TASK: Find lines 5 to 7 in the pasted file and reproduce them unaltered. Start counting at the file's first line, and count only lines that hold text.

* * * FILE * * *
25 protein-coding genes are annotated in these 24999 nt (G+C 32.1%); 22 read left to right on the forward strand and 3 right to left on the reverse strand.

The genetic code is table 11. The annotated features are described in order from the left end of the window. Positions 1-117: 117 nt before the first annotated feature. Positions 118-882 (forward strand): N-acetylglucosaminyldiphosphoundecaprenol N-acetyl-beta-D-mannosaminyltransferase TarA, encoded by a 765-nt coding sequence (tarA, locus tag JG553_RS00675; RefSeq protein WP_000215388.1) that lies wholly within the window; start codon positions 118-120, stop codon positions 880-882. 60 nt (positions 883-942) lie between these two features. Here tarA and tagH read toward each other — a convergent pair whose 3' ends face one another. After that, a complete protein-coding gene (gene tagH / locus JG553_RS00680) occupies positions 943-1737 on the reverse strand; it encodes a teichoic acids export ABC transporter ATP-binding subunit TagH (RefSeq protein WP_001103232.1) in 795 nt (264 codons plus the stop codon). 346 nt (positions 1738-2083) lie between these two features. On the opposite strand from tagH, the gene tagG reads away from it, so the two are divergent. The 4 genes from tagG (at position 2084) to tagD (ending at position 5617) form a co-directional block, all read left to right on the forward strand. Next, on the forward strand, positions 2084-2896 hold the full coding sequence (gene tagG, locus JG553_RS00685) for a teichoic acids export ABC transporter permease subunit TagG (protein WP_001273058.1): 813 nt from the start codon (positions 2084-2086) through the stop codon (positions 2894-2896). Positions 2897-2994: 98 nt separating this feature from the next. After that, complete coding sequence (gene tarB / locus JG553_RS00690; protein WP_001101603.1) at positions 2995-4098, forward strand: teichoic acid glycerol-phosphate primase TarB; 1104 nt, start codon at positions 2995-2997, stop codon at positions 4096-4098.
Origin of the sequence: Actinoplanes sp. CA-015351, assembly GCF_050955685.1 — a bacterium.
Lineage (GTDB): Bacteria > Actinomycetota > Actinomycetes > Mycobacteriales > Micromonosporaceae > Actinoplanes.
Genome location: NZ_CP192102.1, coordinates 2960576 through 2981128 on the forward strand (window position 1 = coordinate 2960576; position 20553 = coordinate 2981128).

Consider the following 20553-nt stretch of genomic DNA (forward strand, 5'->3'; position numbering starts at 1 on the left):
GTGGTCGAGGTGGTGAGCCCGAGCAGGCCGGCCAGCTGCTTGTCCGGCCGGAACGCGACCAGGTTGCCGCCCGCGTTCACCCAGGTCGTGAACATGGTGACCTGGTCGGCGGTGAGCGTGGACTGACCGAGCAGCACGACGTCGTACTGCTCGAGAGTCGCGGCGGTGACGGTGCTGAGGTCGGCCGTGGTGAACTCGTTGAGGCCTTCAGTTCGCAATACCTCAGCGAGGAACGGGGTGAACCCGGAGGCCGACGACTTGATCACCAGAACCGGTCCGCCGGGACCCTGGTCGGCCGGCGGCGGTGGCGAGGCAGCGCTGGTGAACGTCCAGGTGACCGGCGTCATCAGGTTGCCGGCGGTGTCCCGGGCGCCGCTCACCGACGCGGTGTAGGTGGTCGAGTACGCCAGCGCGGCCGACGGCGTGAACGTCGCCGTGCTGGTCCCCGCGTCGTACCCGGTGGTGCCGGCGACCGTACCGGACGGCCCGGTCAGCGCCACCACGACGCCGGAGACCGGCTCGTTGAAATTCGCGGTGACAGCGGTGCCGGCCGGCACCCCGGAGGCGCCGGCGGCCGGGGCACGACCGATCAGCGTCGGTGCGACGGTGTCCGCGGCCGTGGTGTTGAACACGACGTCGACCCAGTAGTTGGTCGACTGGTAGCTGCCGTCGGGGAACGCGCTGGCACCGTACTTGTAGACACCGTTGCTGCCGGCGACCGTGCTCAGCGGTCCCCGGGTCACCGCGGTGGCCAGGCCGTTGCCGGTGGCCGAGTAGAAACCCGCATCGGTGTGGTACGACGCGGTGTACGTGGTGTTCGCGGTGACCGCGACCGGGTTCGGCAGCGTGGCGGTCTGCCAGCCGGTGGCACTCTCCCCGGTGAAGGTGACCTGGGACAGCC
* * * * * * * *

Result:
Genome location: NZ_CP192102.1, coordinates 2960576 through 2981128 on the forward strand (window position 1 = coordinate 2960576; position 20553 = coordinate 2981128).

Consider the following 20553-nt stretch of genomic DNA (forward strand, 5'->3'; position numbering starts at 1 on the left):
GTGGTCGAGGTGGTGAGCCCGAGCAGGCCGGCCAGCTGCTTGTCCGGCCGGAACGCGACCAGGTTGCCGCCCGCGTTCACCCAGGTCGTGAACATGGTGACCTGGTCGGCGGTGAGCGTGGACTGACCGAGCAGCACGACGTCGTACTGCTCGAGAGTCGCGGCGGTGACGGTGCTGAGGTCGGCCGTGGTGAACTCGTTGAGGCCTTCAGTTCGCAATACCTCAGCGAGGAACGGGGTGAACCCGGAGGCCGACGACTTGATCACCAGAACCGGTCCGCCGGGACCCTGGTCGGCCGGCGGCGGTGGCGAGGCAGCGCTGGTGAACGTCCAGGTGACCGGCGTCATCAGGTTGCCGGCGGTGTCCCGGGCGCCGCTCACCGACGCGGTGTAGGTGGTCGAGTACGCCAGCGCGGCCGACGGCGTGAACGTCGCCGTGCTGGTCCCCGCGTCGTACCCGGTGGTGCCGGCGACCGTACCGGACGGCCCGGTCAGCGCCACCACGACGCCGGAGACCGGCTCGTTGAAATTCGCGGTGACAGCGGTGCCGGCCGGCACCCCGGAGGCGCCGGCGGCCGGGGCACGACCGATCAGCGTCGGTGCGACGGTGTCCGCGGCCGTGGTGTTGAACACGACGTCGACCCAGTAGTTGGTCGACTGGTAGCTGCCGTCGGGGAACGCGCTGGCACCGTACTTGTAGACACCGTTGCTGCCGGCGACCGTGCTCAGCGGTCCCCGGGTCACCGCGGTGGCCAGGCCGTTGCCGGTGGCCGAGTAGAAACCCGCATCGGTGTGGTACGACGCGGTGTACGTGGTGTTCGCGGTGACCGCGACCGGGTTCGGCAGCGTGGCGGTCTGCCAGCCGGTGGCACTCTCCCCGGTGAAGGTGACCTGGGACAGCC